Among the famous Maharajahs staying at the Savoy during the Coronation are the head of the Maithil Brahmans in India, the Maharajah of Darbhanga, who eats very little, but smokes 10-15 cigars a day, which he brought over with him, and he only drinks Evian water. Also the Maharajah of Faridkot, who is here with the Rani and their son. He has brought with him 25 different coloured turbans, each 7½ yards long, which he says he can put on in under two minutes. Also staying is Sir Sayed Abdel Rahman el Mahdi, the Political Leader of the Sudan, who remains in his suite all day. He does not eat anything made with salt, and his bread is specially baked by the hotel bakery, without salt. He has brought his own coffee with him, which is made with a pinch of herbs, by his servant. He also has a 6ft 3in bodyguard who never leaves him, and a doctor in the next room.”
And what were the others charging?
Hotels are doubling prices for Coronation – Woman MP’s allegation
(Evening Standard Parliamentary Reporter)
London hotels are putting up their prices for the Coronation, Miss Elaine Burton (Labour, Coventry South) told the Secretary of Overseas Trade (Brigadier HR Mackeson) in the Commons this afternoon.
She said an agency in London stated the Grosvenor House charges were being doubled over a five-day period and Park Lane Hotel charges “nearly doubled”, but this included viewing accommodation.
Daily Sketch, 2 June 1953
London – What’s on to-day – After the Coronation
West End celebrations will go on till dawn at many hotels, night clubs and restaurants:
Savoy: Coronation Ball and cabaret. Tickets 12 guineas
Claridge’s: Dinner, dancing and cabaret
Park Lane Hotel: Coronation Ball, 8pm to 3am. Tickets seven guineas, including dinner, cocktails, Champagne, liquors and cabaret
Grosvenor House: Gala dinner-dance in restaurant and ballroom. Dancing to three bands – seven guineas
Dorchester: Dinner and ball, 9pm to 3am. Cabaret included the Tiller Girls, surprise Coronation feature and trumpeters of the Royal Horse Guards at midnight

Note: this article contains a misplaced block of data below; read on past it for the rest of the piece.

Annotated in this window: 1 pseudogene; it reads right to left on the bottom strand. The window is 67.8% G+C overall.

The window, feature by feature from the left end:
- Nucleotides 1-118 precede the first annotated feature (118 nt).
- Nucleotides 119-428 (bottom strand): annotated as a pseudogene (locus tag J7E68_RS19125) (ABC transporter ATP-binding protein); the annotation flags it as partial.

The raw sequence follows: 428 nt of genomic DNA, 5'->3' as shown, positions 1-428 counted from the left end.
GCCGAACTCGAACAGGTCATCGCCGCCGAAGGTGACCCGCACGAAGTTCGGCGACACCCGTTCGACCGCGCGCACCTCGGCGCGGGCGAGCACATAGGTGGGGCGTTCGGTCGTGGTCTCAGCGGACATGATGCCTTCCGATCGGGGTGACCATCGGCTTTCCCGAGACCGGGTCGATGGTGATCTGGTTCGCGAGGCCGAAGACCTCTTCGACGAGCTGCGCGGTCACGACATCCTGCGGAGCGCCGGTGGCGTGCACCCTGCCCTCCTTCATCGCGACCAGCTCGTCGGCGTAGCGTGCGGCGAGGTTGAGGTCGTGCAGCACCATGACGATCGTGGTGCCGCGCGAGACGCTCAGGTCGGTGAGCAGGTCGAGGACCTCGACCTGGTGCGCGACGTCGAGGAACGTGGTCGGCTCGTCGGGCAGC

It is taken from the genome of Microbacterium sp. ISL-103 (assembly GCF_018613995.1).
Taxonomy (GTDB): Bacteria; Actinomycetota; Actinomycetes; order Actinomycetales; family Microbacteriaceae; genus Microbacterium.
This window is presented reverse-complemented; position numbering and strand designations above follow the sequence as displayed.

Cumberland: Coronation night gala dinner, dance and cabaret for 1,200 guests. Artists: Peter Cavanagh, Reg Dixon, and Jack and Daphne Boncer. Tickets £5 11s.
What did they wear?
Long Island Press, 4 June 1953
British Neckline Still Austere
The British neckline is austere and apt to stay that way despite the daring of Princess Margaret. The Queen’s younger sister has on occasion caused some gasps with her low-cut gowns, but British women in general are more conservative about cleavage. This fact stands out at parties such as last night’s Coronation Ball at the Savoy Hotel. Necklines on some American women drooped to the danger point. British women played it safe…
El Paso Times, 20 May 1953
(Milton L Kaplan)
The Ministry of Food, in order to help Britons celebrate “in the traditional festive spirit”, announced a Coronation bonus ration of one pound of sugar and four ounces of margarine.
Despite the limitations imposed by rationing and high taxes, preparations are under way in almost every city and village to celebrate the Coronation.
A special cocktail was created by the Savoy to commemorate the Coronation. Here is the recipe as invented by Johnnie Johnson, who was head barman at the Savoy from 1942 to 1954:
A long reign
Dash of angostura
Double-measure Canadian rye whiskey
Quarter-measure Marnique (an Australian liqueur)
Juice of half an orange
Pour into long tumbler containing cracked ice. Top with ginger ale, and add cherry, slice of lemon and orange.